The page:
We define 'comparative references' as anything that you look at (compare to) to decide if a part or product is good. Some examples include samples of:
Surface Finish (visual)
Plastic color chips
The main thing is that each have a unique identifier and be controlled so the user is assured that it is the current and correct sample. Depending on your situation, control may be by including in your calibration software (to establish a time period for certification of correctness), keeping a local list of the sub-assemblies showing their revisions, etc. An important part of this is that an authorized, qualified person(s) approve the use of each, and that the authorization is documented.
There may be better ways but this has worked well for us and accepted by more than one registrar.
Now that I've had a little time to think about my 'shoot-from-the-hip' answer, let me add another example.
We also test some of our devices for air flow by attaching them to a test fixture with a flow meter. This is test hardware that must be calibrated at pre-determined intervals. The same reasoning would apply if you were checking any type of liquid or current flow.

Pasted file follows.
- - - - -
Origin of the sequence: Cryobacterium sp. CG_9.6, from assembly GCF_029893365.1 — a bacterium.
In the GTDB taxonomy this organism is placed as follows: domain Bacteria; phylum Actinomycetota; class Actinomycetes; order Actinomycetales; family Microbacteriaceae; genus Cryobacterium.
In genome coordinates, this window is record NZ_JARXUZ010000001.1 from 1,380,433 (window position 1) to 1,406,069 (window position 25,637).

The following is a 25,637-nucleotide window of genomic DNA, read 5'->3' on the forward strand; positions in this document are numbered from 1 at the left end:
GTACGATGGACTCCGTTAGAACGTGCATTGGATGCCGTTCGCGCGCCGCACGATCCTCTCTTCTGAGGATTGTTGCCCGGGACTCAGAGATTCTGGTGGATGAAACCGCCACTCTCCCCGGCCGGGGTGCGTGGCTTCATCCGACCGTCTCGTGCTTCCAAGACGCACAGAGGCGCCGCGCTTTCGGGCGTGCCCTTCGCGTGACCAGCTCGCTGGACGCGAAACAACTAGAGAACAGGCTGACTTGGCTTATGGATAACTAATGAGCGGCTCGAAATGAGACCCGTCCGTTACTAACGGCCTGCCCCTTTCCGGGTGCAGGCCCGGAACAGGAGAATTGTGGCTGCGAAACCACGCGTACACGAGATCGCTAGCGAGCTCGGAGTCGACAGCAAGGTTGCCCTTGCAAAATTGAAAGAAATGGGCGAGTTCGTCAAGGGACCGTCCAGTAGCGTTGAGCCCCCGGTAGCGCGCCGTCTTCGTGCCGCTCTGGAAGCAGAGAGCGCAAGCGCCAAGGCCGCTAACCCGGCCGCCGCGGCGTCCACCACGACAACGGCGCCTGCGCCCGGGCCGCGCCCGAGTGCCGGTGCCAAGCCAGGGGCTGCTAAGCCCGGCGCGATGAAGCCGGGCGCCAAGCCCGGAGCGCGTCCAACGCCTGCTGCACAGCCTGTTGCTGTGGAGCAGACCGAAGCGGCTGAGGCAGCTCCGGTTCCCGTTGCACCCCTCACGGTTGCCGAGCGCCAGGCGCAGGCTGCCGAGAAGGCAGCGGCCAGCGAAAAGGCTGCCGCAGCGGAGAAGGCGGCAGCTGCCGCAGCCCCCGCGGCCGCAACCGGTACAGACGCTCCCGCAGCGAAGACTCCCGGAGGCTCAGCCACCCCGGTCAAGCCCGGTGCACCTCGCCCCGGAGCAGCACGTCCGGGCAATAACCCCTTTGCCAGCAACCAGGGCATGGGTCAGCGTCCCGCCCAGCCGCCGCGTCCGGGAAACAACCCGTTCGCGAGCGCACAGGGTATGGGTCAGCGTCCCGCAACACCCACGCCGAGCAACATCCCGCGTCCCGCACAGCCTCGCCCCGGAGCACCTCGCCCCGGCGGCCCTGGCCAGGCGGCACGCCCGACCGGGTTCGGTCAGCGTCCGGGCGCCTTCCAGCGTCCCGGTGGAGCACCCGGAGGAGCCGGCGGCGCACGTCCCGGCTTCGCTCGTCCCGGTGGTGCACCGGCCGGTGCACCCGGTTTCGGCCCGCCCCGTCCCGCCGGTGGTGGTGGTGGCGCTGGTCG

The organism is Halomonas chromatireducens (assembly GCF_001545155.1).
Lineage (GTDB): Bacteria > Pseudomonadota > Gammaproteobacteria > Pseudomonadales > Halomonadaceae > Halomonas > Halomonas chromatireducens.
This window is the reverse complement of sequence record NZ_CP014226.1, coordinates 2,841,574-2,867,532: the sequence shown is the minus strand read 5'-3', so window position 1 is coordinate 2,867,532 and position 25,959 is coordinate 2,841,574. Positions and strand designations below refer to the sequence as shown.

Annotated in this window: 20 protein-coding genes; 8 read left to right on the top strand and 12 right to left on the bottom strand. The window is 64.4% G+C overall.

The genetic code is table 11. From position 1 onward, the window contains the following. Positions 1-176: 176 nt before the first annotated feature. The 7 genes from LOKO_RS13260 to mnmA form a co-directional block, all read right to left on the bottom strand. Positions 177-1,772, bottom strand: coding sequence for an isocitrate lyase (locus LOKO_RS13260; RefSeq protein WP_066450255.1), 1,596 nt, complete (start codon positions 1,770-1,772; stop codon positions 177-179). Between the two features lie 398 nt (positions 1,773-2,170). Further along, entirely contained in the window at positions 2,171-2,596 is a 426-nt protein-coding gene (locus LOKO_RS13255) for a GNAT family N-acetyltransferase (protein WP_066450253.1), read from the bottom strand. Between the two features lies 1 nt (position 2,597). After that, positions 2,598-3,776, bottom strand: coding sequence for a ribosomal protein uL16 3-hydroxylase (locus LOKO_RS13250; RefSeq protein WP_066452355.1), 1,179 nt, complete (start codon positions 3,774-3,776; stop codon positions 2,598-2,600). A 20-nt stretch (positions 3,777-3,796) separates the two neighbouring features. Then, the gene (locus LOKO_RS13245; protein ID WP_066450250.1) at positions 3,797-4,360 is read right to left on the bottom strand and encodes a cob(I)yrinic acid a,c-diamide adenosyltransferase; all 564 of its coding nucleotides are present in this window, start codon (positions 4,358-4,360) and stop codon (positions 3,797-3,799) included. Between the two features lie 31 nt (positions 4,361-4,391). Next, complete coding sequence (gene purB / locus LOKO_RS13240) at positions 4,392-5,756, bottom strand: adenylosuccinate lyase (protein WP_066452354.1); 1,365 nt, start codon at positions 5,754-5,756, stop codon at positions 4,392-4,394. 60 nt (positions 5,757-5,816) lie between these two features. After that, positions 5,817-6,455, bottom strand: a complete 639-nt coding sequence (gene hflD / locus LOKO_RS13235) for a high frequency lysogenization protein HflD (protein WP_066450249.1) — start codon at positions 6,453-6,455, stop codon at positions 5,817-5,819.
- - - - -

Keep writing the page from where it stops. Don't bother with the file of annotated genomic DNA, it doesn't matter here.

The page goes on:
I believe another type of fixture would be the type that physically tells you the part is good, e.g.; it slides under a bar, fits between pins, falls between the marks on a go/no-go gauge, etc. How does an operator know that the gauge isn't worn or slightly bent without a regular (documented) inspection of the gauge itself? Just be sure to tailor the effort involved to the nature of the measurement. No sense spending a lot of time and money if the spec being measured isn't critical to the function, but that's a company decision.
Hope this is of some use.
[This message has been edited by Alf Gulford (edited 09 October 2000).]